Second Coming on Shepherd
Those who have longed for this day can finally rejoice. After a decade's absence, Tila's is back.
Or it will be very soon. The Houston businesswoman whose Mexican restaurant on lower Westheimer was something of a shrine for much of the 1980s has decided to gird her loins and try again -- this time inthe building known as "the dragonfly house" on the Shepherd curve, a mere stone's throw from the Backstreet Cafe.
In the ten years since she left the restaurant business, Tila Leach Hidalgo -- she's thinking of shedding the "Leach" -- has entered into legend. When I first came to Houston, people spoke of her with such reverence, I imagined she was one of the early Texas settlers or, at the very least, had defended the Alamo.
Born and raised in Mexico City, she lived in Paris for six years and was educated at what she calls "a school for rich bitches" in Virginia.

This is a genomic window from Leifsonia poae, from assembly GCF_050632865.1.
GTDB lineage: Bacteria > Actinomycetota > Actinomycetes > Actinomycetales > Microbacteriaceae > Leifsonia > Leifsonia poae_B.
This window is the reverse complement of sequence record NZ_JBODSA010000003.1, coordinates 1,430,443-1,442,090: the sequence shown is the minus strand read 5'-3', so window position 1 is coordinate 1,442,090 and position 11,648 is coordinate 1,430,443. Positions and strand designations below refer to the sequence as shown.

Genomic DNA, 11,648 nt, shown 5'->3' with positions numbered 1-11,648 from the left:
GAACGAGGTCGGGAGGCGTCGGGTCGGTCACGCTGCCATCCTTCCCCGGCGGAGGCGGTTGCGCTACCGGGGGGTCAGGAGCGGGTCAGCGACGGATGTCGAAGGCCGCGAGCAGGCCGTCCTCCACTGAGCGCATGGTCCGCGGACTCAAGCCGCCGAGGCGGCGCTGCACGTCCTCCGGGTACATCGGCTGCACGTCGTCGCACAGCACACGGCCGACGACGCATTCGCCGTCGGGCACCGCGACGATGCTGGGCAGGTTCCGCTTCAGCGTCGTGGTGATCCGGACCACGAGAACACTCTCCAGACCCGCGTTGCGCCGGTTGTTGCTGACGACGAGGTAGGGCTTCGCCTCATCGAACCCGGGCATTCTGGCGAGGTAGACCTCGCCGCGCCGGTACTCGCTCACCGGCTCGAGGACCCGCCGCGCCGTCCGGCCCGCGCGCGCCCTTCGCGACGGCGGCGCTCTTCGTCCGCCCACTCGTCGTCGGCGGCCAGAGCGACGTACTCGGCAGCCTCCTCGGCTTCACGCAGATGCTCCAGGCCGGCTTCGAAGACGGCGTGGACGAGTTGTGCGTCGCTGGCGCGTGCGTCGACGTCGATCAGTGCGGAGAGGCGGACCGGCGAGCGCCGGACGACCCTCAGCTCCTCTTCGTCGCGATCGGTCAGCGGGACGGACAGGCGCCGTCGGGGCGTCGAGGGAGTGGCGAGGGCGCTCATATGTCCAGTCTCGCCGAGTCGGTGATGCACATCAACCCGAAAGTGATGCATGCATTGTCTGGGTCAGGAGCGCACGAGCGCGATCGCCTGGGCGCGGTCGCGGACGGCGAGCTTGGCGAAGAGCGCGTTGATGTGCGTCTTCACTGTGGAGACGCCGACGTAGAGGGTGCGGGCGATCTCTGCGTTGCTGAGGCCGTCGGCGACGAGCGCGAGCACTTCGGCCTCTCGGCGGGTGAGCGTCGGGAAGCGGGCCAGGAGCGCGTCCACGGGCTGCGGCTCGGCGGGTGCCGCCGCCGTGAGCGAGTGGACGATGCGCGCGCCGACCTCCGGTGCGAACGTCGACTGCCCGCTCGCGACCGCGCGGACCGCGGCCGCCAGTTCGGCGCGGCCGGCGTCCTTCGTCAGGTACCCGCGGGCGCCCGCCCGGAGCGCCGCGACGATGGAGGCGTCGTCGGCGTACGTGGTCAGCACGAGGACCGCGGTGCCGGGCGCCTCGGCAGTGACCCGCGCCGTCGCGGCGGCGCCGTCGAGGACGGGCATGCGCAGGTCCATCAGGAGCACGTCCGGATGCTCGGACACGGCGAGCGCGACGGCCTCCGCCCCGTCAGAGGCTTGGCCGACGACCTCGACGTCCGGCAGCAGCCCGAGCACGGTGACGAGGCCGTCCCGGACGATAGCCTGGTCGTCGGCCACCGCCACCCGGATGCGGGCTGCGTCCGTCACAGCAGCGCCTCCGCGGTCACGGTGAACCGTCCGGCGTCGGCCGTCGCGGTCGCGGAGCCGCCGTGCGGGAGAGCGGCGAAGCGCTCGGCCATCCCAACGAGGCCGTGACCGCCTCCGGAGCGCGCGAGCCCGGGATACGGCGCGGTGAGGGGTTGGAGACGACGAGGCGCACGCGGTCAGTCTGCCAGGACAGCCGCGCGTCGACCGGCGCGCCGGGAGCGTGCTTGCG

She came to Houston in 1971 and opened Tila's ten years later. Hers was the first Houston restaurant to offer "cooking you'd find in Mexico City," Hidalgo says, and it earned her a rabid following.
Customers became the culinary equivalent of Grateful Dead fans. They were passionately loyal. And they were true. No one went to Tila's just to eat. They went to find salvation.
Then in 1988, and with little warning, the music died.
Hidalgo, who'd been knocking heads with a recalcitrant landlord, had had enough, she says. "It was time to shut the doors."
But oh, the lamentation that inspired. Bad as the collapse of oil prices had been, this was worse.
Still, her public didn't lose hope. "People have been begging me for years to reopen," she says. And now they need beg no more.
A woman stopped by the new premises recently, Hidalgo says, "and she was actually shaking."
"Is it true?" the woman wanted to know. "Tell me it's true."
The new restaurant will seat some 80 people and will house a bar. And there's even better news: The food at the new Tila's will, for the most part, be the food she offered at the old.
It will be more than a dining experience, she promises; it will also be "a fun place to go."
For now at least, the plan is to be up and running sometime in April.
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